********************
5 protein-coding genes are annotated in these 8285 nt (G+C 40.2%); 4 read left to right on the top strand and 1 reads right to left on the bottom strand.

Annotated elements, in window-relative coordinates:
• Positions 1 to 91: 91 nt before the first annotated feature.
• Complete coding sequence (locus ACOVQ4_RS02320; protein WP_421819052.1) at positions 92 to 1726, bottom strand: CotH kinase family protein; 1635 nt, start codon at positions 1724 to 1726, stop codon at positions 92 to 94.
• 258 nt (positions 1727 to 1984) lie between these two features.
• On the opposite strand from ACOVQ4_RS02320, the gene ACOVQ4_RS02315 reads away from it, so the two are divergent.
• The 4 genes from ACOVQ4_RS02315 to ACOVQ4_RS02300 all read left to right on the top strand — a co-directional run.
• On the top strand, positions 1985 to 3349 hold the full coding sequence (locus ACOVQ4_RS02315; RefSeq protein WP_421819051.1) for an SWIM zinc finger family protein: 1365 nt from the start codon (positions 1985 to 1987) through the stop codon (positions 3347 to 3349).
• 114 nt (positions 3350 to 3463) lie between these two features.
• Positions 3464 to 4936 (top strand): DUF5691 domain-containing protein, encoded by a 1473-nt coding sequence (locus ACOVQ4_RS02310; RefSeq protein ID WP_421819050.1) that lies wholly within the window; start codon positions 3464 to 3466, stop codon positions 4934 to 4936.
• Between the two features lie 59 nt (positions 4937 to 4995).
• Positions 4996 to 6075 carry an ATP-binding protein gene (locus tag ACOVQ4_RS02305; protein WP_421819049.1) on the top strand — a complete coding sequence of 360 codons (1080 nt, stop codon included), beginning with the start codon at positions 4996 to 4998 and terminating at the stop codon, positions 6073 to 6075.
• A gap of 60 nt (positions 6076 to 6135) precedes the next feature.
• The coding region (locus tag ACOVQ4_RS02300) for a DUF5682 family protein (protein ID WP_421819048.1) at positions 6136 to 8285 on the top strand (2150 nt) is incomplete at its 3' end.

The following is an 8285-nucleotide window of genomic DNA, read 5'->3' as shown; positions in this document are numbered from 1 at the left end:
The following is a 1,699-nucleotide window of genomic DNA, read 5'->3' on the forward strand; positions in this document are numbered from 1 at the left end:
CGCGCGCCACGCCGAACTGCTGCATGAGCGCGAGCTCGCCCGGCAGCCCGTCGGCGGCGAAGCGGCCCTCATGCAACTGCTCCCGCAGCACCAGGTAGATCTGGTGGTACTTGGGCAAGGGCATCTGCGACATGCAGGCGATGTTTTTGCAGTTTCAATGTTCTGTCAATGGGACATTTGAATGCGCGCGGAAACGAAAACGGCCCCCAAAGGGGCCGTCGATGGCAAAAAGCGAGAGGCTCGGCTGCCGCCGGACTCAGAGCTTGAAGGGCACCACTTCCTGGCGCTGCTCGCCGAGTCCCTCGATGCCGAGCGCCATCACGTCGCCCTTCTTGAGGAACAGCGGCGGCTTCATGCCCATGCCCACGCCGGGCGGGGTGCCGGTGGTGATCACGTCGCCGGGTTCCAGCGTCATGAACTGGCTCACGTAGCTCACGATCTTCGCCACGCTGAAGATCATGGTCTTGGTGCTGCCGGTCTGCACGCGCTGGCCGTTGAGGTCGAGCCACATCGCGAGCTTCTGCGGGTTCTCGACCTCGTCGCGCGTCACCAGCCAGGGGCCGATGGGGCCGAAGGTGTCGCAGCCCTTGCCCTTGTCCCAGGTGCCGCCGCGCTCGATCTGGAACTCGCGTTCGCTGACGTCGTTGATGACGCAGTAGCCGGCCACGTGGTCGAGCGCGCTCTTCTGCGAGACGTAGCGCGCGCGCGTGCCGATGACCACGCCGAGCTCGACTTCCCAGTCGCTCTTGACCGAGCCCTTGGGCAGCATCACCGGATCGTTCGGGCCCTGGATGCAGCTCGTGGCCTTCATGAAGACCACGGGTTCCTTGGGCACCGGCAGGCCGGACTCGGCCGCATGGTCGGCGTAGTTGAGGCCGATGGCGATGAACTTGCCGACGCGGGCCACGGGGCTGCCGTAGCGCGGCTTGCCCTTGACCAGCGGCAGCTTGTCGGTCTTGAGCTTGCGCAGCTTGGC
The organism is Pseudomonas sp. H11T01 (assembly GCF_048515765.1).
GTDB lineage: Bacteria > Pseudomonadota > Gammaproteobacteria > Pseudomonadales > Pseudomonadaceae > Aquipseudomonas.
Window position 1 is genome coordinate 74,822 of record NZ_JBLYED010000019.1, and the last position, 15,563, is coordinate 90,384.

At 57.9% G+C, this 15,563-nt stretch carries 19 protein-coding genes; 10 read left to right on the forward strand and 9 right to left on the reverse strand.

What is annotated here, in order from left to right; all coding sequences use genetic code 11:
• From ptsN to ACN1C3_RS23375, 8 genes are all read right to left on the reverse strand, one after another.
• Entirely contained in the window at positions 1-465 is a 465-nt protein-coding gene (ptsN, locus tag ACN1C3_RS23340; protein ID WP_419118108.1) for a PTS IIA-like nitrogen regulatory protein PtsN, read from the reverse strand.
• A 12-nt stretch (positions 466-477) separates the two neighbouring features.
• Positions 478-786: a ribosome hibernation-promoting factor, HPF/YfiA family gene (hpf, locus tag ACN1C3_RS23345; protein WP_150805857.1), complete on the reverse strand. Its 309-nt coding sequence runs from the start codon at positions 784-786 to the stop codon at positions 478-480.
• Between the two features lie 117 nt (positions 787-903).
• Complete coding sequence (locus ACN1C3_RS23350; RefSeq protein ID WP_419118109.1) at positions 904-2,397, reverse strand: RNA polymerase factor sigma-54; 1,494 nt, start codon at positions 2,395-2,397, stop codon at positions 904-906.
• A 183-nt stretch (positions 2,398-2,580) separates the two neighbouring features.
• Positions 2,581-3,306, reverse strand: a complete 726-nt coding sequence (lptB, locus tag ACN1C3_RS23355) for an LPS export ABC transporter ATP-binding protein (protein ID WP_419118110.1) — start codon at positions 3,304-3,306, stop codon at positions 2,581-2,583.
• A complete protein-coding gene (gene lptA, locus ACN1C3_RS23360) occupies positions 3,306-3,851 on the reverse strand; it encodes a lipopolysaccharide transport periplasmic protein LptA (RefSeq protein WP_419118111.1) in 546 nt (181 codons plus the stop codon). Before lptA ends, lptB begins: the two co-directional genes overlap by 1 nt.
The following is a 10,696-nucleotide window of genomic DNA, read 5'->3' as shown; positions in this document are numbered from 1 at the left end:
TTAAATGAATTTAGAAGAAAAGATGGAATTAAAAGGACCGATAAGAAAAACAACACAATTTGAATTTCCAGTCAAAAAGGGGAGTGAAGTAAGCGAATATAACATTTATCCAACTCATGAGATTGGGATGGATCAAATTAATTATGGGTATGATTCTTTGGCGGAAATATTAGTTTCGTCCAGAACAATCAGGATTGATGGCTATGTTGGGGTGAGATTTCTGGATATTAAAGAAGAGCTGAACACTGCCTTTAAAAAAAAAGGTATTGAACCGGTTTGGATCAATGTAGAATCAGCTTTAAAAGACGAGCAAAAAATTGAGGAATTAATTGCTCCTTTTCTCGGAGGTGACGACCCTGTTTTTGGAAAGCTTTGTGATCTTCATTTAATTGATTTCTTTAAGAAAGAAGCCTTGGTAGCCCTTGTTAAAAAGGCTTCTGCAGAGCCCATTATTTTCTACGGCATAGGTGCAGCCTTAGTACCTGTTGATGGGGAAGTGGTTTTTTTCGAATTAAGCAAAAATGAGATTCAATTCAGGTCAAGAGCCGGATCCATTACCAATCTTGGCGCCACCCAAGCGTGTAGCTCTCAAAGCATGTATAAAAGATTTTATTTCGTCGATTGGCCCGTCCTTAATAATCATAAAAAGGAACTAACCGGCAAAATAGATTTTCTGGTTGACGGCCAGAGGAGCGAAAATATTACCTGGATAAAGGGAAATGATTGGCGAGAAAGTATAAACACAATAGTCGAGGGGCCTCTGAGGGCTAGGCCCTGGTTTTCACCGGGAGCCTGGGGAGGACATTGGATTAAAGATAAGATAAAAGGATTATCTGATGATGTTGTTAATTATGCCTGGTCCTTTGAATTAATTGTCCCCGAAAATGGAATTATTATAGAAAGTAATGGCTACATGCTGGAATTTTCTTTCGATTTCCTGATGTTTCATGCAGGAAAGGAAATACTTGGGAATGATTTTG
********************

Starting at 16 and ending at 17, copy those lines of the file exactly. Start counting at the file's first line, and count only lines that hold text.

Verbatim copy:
The following is a 1,699-nucleotide window of genomic DNA, read 5'->3' on the forward strand; positions in this document are numbered from 1 at the left end:
CGCGCGCCACGCCGAACTGCTGCATGAGCGCGAGCTCGCCCGGCAGCCCGTCGGCGGCGAAGCGGCCCTCATGCAACTGCTCCCGCAGCACCAGGTAGATCTGGTGGTACTTGGGCAAGGGCATCTGCGACATGCAGGCGATGTTTTTGCAGTTTCAATGTTCTGTCAATGGGACATTTGAATGCGCGCGGAAACGAAAACGGCCCCCAAAGGGGCCGTCGATGGCAAAAAGCGAGAGGCTCGGCTGCCGCCGGACTCAGAGCTTGAAGGGCACCACTTCCTGGCGCTGCTCGCCGAGTCCCTCGATGCCGAGCGCCATCACGTCGCCCTTCTTGAGGAACAGCGGCGGCTTCATGCCCATGCCCACGCCGGGCGGGGTGCCGGTGGTGATCACGTCGCCGGGTTCCAGCGTCATGAACTGGCTCACGTAGCTCACGATCTTCGCCACGCTGAAGATCATGGTCTTGGTGCTGCCGGTCTGCACGCGCTGGCCGTTGAGGTCGAGCCACATCGCGAGCTTCTGCGGGTTCTCGACCTCGTCGCGCGTCACCAGCCAGGGGCCGATGGGGCCGAAGGTGTCGCAGCCCTTGCCCTTGTCCCAGGTGCCGCCGCGCTCGATCTGGAACTCGCGTTCGCTGACGTCGTTGATGACGCAGTAGCCGGCCACGTGGTCGAGCGCGCTCTTCTGCGAGACGTAGCGCGCGCGCGTGCCGATGACCACGCCGAGCTCGACTTCCCAGTCGCTCTTGACCGAGCCCTTGGGCAGCATCACCGGATCGTTCGGGCCCTGGATGCAGCTCGTGGCCTTCATGAAGACCACGGGTTCCTTGGGCACCGGCAGGCCGGACTCGGCCGCATGGTCGGCGTAGTTGAGGCCGATGGCGATGAACTTGCCGACGCGGGCCACGGGGCTGCCGTAGCGCGGCTTGCCCTTGACCAGCGGCAGCTTGTCGGTCTTGAGCTTGCGCAGCTTGGC